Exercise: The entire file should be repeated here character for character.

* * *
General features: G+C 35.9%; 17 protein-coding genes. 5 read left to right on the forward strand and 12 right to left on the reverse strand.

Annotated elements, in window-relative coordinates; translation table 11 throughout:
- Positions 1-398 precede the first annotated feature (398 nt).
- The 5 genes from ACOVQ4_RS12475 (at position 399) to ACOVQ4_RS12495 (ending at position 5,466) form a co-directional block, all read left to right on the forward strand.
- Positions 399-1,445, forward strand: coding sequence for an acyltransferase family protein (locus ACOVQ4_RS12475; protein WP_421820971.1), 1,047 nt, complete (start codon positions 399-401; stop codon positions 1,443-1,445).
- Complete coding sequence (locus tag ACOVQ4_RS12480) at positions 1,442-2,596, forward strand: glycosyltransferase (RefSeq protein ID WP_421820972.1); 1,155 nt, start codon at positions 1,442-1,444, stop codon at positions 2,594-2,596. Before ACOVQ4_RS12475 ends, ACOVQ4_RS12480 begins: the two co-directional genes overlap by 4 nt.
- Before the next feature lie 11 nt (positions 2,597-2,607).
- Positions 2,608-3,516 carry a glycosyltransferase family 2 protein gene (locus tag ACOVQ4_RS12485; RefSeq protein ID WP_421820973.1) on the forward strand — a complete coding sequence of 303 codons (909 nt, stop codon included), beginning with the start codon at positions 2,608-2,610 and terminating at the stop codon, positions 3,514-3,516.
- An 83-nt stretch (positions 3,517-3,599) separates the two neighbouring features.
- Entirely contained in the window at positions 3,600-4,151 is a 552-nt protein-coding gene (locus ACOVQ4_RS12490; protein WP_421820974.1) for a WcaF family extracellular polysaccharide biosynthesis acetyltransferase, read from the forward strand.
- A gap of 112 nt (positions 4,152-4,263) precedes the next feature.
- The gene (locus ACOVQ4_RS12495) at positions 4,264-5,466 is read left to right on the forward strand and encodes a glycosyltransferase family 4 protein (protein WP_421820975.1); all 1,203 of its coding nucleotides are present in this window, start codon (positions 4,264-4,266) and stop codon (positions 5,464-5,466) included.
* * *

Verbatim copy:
General features: G+C 35.9%; 17 protein-coding genes. 5 read left to right on the forward strand and 12 right to left on the reverse strand.

Annotated elements, in window-relative coordinates; translation table 11 throughout:
- Positions 1-398 precede the first annotated feature (398 nt).
- The 5 genes from ACOVQ4_RS12475 (at position 399) to ACOVQ4_RS12495 (ending at position 5,466) form a co-directional block, all read left to right on the forward strand.
- Positions 399-1,445, forward strand: coding sequence for an acyltransferase family protein (locus ACOVQ4_RS12475; protein WP_421820971.1), 1,047 nt, complete (start codon positions 399-401; stop codon positions 1,443-1,445).
- Complete coding sequence (locus tag ACOVQ4_RS12480) at positions 1,442-2,596, forward strand: glycosyltransferase (RefSeq protein ID WP_421820972.1); 1,155 nt, start codon at positions 1,442-1,444, stop codon at positions 2,594-2,596. Before ACOVQ4_RS12475 ends, ACOVQ4_RS12480 begins: the two co-directional genes overlap by 4 nt.
- Before the next feature lie 11 nt (positions 2,597-2,607).
- Positions 2,608-3,516 carry a glycosyltransferase family 2 protein gene (locus tag ACOVQ4_RS12485; RefSeq protein ID WP_421820973.1) on the forward strand — a complete coding sequence of 303 codons (909 nt, stop codon included), beginning with the start codon at positions 2,608-2,610 and terminating at the stop codon, positions 3,514-3,516.
- An 83-nt stretch (positions 3,517-3,599) separates the two neighbouring features.
- Entirely contained in the window at positions 3,600-4,151 is a 552-nt protein-coding gene (locus ACOVQ4_RS12490; protein WP_421820974.1) for a WcaF family extracellular polysaccharide biosynthesis acetyltransferase, read from the forward strand.
- A gap of 112 nt (positions 4,152-4,263) precedes the next feature.
- The gene (locus ACOVQ4_RS12495) at positions 4,264-5,466 is read left to right on the forward strand and encodes a glycosyltransferase family 4 protein (protein WP_421820975.1); all 1,203 of its coding nucleotides are present in this window, start codon (positions 4,264-4,266) and stop codon (positions 5,464-5,466) included.